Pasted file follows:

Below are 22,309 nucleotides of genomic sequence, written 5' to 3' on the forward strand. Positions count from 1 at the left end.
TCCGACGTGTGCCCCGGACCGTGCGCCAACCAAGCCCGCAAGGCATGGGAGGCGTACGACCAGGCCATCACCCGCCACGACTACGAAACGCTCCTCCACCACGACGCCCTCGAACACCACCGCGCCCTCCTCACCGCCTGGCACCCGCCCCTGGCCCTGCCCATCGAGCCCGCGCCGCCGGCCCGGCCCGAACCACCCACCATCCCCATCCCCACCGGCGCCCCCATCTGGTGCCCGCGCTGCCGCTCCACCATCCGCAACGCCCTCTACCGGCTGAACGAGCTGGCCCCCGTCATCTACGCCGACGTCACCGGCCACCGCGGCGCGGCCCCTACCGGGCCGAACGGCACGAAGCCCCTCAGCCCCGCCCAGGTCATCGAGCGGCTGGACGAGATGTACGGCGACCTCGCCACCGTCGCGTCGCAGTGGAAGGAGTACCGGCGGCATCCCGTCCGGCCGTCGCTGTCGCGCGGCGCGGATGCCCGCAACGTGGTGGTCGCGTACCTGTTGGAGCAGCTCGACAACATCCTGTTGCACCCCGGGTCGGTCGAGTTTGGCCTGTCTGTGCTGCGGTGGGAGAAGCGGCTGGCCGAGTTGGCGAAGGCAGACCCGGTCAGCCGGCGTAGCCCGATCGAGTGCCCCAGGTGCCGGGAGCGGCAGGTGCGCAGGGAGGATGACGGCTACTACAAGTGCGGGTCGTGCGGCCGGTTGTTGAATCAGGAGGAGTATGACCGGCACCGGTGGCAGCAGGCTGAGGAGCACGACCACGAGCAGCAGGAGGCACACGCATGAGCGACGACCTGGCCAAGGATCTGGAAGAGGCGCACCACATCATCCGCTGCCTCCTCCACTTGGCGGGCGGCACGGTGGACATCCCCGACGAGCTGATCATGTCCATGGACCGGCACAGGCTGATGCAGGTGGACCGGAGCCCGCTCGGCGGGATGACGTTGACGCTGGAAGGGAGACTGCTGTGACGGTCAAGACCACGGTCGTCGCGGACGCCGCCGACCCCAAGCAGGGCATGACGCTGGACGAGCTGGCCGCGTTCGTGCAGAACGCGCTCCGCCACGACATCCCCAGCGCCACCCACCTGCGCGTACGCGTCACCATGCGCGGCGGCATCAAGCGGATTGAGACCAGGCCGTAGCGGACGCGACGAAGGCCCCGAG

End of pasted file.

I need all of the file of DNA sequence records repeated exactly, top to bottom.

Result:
Below are 22,309 nucleotides of genomic sequence, written 5' to 3' on the forward strand. Positions count from 1 at the left end.
TCCGACGTGTGCCCCGGACCGTGCGCCAACCAAGCCCGCAAGGCATGGGAGGCGTACGACCAGGCCATCACCCGCCACGACTACGAAACGCTCCTCCACCACGACGCCCTCGAACACCACCGCGCCCTCCTCACCGCCTGGCACCCGCCCCTGGCCCTGCCCATCGAGCCCGCGCCGCCGGCCCGGCCCGAACCACCCACCATCCCCATCCCCACCGGCGCCCCCATCTGGTGCCCGCGCTGCCGCTCCACCATCCGCAACGCCCTCTACCGGCTGAACGAGCTGGCCCCCGTCATCTACGCCGACGTCACCGGCCACCGCGGCGCGGCCCCTACCGGGCCGAACGGCACGAAGCCCCTCAGCCCCGCCCAGGTCATCGAGCGGCTGGACGAGATGTACGGCGACCTCGCCACCGTCGCGTCGCAGTGGAAGGAGTACCGGCGGCATCCCGTCCGGCCGTCGCTGTCGCGCGGCGCGGATGCCCGCAACGTGGTGGTCGCGTACCTGTTGGAGCAGCTCGACAACATCCTGTTGCACCCCGGGTCGGTCGAGTTTGGCCTGTCTGTGCTGCGGTGGGAGAAGCGGCTGGCCGAGTTGGCGAAGGCAGACCCGGTCAGCCGGCGTAGCCCGATCGAGTGCCCCAGGTGCCGGGAGCGGCAGGTGCGCAGGGAGGATGACGGCTACTACAAGTGCGGGTCGTGCGGCCGGTTGTTGAATCAGGAGGAGTATGACCGGCACCGGTGGCAGCAGGCTGAGGAGCACGACCACGAGCAGCAGGAGGCACACGCATGAGCGACGACCTGGCCAAGGATCTGGAAGAGGCGCACCACATCATCCGCTGCCTCCTCCACTTGGCGGGCGGCACGGTGGACATCCCCGACGAGCTGATCATGTCCATGGACCGGCACAGGCTGATGCAGGTGGACCGGAGCCCGCTCGGCGGGATGACGTTGACGCTGGAAGGGAGACTGCTGTGACGGTCAAGACCACGGTCGTCGCGGACGCCGCCGACCCCAAGCAGGGCATGACGCTGGACGAGCTGGCCGCGTTCGTGCAGAACGCGCTCCGCCACGACATCCCCAGCGCCACCCACCTGCGCGTACGCGTCACCATGCGCGGCGGCATCAAGCGGATTGAGACCAGGCCGTAGCGGACGCGACGAAGGCCCCGAG